Author of over 300 articles in peer-reviewed journals, Jean-Pierre has, throughout his career, formulated and contributed to the implementation of innovative solutions to many a scientific and methodological hurdle healthcare players are customarily faced with. In the 70s, he designed and directed the first randomized multicenter clinical trial with a control group in France in cardiology for the assessment of aspirin in secondary prevention. During the same period, he sets up the first European lab mastering animal and human arterial smooth muscle cell line culture.
A decade later, he convinces Jacques Delors, then President of the European Commission, to fund a clinical trial of early thrombolysis in patients suspected to develop an acute myocardial infarction, at home or in the ambulance. He gets the USSR to participate in this trial, which will be a double first: the first randomized double blind clinical trial supported by the European Commission and the first in the USSR. Among the innovations applied during this trial, a mini-“computer” used onboard ambulances to enable randomization of and allocation of compared treatments to patients. With the emergence of the French “Minitel” in the 80s, he uses this tool to capture and control on-site data collected by physicians involved in clinical trials.
He directly contributes to the establishment of the standard in methodological design and implementation of clinical trials, pushing for the establishment of double blind randomized trials with control groups as the gold standard.
Faced with the exponential increase in biomedical knowledge, he proves existing systems to transfer knowledge from bench to bedside wholly inadequate. He publishes the first French work in this area in 1980, funded by INSERM. He therefore researches methodological approaches to address this issue. On the subject of knowledge transfer, well before the term "translational" research was coined, he sets up and leads a European project funded by DG XII. He summarizes the results of this work in a collaborative book called "Information thérapeutique", which lays the foundations for personalized medicine.
One of the pioneers in meta-analyses to evaluate therapeutic efficacy, he is the first to demonstrate the efficacy of an anti-aggregating agent, ticlopidine, to prevent clinical events with patients suffering from lower-limb atherosclerosis. This demonstration will pave the way for the development of clopidogrel by the French pharmaceutical company Sanofi.
He is approached in the late 80s by the French Ministry of Research to "spin off" a portion of his academic research unit, well before the creation of technology transfer offices. The resulting company, RCTs SA, is the first academic spinoff in France and one of the first CROs in Europe. RTCs currently employs forty full-time employees.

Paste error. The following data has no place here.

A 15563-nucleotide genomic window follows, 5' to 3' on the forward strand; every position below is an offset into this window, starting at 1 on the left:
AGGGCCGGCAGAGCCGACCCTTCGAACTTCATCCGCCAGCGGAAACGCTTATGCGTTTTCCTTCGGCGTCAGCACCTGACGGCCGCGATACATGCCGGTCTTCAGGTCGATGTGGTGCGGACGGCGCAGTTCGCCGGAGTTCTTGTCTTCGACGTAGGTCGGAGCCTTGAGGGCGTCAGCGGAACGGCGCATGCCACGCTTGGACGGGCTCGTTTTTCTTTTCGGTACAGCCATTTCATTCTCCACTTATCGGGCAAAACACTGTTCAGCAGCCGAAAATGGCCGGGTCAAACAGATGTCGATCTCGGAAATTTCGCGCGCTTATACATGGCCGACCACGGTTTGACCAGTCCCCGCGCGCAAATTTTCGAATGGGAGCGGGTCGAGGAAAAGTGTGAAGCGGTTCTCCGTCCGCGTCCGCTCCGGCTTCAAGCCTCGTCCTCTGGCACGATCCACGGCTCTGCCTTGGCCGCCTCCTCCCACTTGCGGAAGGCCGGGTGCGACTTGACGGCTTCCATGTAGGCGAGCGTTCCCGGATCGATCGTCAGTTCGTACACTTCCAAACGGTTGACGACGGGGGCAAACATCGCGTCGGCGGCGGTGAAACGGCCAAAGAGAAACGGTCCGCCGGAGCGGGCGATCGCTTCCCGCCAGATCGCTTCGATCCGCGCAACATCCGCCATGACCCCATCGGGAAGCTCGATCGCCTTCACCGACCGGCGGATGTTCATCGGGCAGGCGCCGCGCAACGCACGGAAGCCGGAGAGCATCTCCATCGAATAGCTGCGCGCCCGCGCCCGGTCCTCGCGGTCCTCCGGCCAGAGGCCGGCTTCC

In 1999, he is appointed Chief Scientific Officer to the Director General of the National Institute of Health and Medical Research (Inserm), responsible for Therapeutic Research, a position he holds until 2001. He then becomes special advisor to the new Head of Inserm and focuses on rare diseases, clinical trials and biological resources centers. During his time with Inserm, he launches several programs with the support of the CNRS and the French Ministry of Research, including one designed to identify tools created by researchers for their needs and that could be industrialized.
He is also advisor to the Director of Health from 1995 to 1998. He represents France at the European Commission during the preparatory sessions of the 5th Framework Program for Research and Development. He is also president of the "Quality of Life and Living Resources Program Impact Committee", European Commission (1999-2003). From 2004 to 2011, he is a member of the Public Health Impact group at the French “Haute Autorité de Santé” (HAS).
He founds a second company in 1998, ClinInfo, which provides data management solutions for clinical trials. The company currently has a dozen employees and a branch in the US.
In the 90s, confronted with the ever-decreasing number of new drugs introduced on the market at a time when biomedical knowledge produced and widely available in the scientific literature grows at an exponential pace, Jean-Pierre decides to address the central question of the productivity of pharmaceutical R&D. He makes the assumption that only the formal mathematical language can ensure the optimal use of available knowledge to describe the different biological mechanisms involved in the development and treatment of a disease. He discovers the Effect Model law, which is central to the approach developed by Novadiscovery.
In 2004 he founds the Institute for Theoretical Medicine to lay the conceptual foundations for what he calls systems pathophysiology, an extension on systems biology, which incorporates all the levels of life organization from genes to populations.
He has also been involved in the management of ethical issues in medicine and medical research. He has been active in several ethical boards. He fostered the concept of registration of clinical trials. Since 2009, he chairs the International Agency for Research on Cancer (IARC) Ethical Committee. Jean-Pierre has also been policy representative for the French Ministry of Foreign Affairs in Iran, Afghanistan and Bolivia.